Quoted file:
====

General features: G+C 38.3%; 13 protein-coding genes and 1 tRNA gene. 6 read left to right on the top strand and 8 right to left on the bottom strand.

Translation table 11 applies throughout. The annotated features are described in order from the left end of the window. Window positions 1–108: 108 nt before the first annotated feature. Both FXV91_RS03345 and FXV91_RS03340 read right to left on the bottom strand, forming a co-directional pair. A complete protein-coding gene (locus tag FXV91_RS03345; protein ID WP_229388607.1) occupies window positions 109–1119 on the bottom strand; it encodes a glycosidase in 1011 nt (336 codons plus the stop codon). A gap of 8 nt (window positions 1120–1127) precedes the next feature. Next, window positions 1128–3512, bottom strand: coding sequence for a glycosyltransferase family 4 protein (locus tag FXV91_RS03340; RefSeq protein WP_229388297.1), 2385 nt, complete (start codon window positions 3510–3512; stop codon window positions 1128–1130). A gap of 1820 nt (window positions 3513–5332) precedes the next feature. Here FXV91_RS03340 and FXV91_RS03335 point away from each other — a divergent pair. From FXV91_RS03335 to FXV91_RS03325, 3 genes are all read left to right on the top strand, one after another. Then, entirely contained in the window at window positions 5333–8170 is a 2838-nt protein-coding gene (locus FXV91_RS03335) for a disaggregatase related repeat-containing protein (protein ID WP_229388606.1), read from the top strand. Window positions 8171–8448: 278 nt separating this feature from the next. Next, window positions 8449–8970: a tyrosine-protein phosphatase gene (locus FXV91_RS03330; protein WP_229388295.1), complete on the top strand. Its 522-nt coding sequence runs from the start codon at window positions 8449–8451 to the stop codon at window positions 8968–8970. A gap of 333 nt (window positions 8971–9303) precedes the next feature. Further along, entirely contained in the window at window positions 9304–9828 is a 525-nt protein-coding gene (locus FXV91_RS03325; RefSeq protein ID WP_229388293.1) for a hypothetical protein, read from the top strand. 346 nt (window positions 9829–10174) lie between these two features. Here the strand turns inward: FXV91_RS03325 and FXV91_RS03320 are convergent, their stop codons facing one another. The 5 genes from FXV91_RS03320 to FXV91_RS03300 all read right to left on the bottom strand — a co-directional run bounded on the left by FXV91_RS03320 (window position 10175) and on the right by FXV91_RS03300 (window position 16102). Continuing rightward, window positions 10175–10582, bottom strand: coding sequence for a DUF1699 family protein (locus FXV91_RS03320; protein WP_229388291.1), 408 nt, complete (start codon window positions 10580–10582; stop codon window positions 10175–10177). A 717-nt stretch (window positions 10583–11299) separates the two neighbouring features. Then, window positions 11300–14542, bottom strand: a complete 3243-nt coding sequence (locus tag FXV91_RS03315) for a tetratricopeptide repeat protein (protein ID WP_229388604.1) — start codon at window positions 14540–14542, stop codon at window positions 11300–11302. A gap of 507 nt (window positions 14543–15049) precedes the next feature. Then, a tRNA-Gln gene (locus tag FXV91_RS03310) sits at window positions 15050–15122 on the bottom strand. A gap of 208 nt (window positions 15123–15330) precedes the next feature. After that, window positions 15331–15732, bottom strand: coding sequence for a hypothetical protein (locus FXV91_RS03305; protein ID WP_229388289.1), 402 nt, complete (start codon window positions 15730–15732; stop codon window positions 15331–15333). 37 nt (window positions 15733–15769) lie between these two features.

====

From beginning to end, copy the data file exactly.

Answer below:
General features: G+C 38.3%; 13 protein-coding genes and 1 tRNA gene. 6 read left to right on the top strand and 8 right to left on the bottom strand.

Translation table 11 applies throughout. The annotated features are described in order from the left end of the window. Window positions 1–108: 108 nt before the first annotated feature. Both FXV91_RS03345 and FXV91_RS03340 read right to left on the bottom strand, forming a co-directional pair. A complete protein-coding gene (locus tag FXV91_RS03345; protein ID WP_229388607.1) occupies window positions 109–1119 on the bottom strand; it encodes a glycosidase in 1011 nt (336 codons plus the stop codon). A gap of 8 nt (window positions 1120–1127) precedes the next feature. Next, window positions 1128–3512, bottom strand: coding sequence for a glycosyltransferase family 4 protein (locus tag FXV91_RS03340; RefSeq protein WP_229388297.1), 2385 nt, complete (start codon window positions 3510–3512; stop codon window positions 1128–1130). A gap of 1820 nt (window positions 3513–5332) precedes the next feature. Here FXV91_RS03340 and FXV91_RS03335 point away from each other — a divergent pair. From FXV91_RS03335 to FXV91_RS03325, 3 genes are all read left to right on the top strand, one after another. Then, entirely contained in the window at window positions 5333–8170 is a 2838-nt protein-coding gene (locus FXV91_RS03335) for a disaggregatase related repeat-containing protein (protein ID WP_229388606.1), read from the top strand. Window positions 8171–8448: 278 nt separating this feature from the next. Next, window positions 8449–8970: a tyrosine-protein phosphatase gene (locus FXV91_RS03330; protein WP_229388295.1), complete on the top strand. Its 522-nt coding sequence runs from the start codon at window positions 8449–8451 to the stop codon at window positions 8968–8970. A gap of 333 nt (window positions 8971–9303) precedes the next feature. Further along, entirely contained in the window at window positions 9304–9828 is a 525-nt protein-coding gene (locus FXV91_RS03325; RefSeq protein ID WP_229388293.1) for a hypothetical protein, read from the top strand. 346 nt (window positions 9829–10174) lie between these two features. Here the strand turns inward: FXV91_RS03325 and FXV91_RS03320 are convergent, their stop codons facing one another. The 5 genes from FXV91_RS03320 to FXV91_RS03300 all read right to left on the bottom strand — a co-directional run bounded on the left by FXV91_RS03320 (window position 10175) and on the right by FXV91_RS03300 (window position 16102). Continuing rightward, window positions 10175–10582, bottom strand: coding sequence for a DUF1699 family protein (locus FXV91_RS03320; protein WP_229388291.1), 408 nt, complete (start codon window positions 10580–10582; stop codon window positions 10175–10177). A 717-nt stretch (window positions 10583–11299) separates the two neighbouring features. Then, window positions 11300–14542, bottom strand: a complete 3243-nt coding sequence (locus tag FXV91_RS03315) for a tetratricopeptide repeat protein (protein ID WP_229388604.1) — start codon at window positions 14540–14542, stop codon at window positions 11300–11302. A gap of 507 nt (window positions 14543–15049) precedes the next feature. Then, a tRNA-Gln gene (locus tag FXV91_RS03310) sits at window positions 15050–15122 on the bottom strand. A gap of 208 nt (window positions 15123–15330) precedes the next feature. After that, window positions 15331–15732, bottom strand: coding sequence for a hypothetical protein (locus FXV91_RS03305; protein ID WP_229388289.1), 402 nt, complete (start codon window positions 15730–15732; stop codon window positions 15331–15333). 37 nt (window positions 15733–15769) lie between these two features.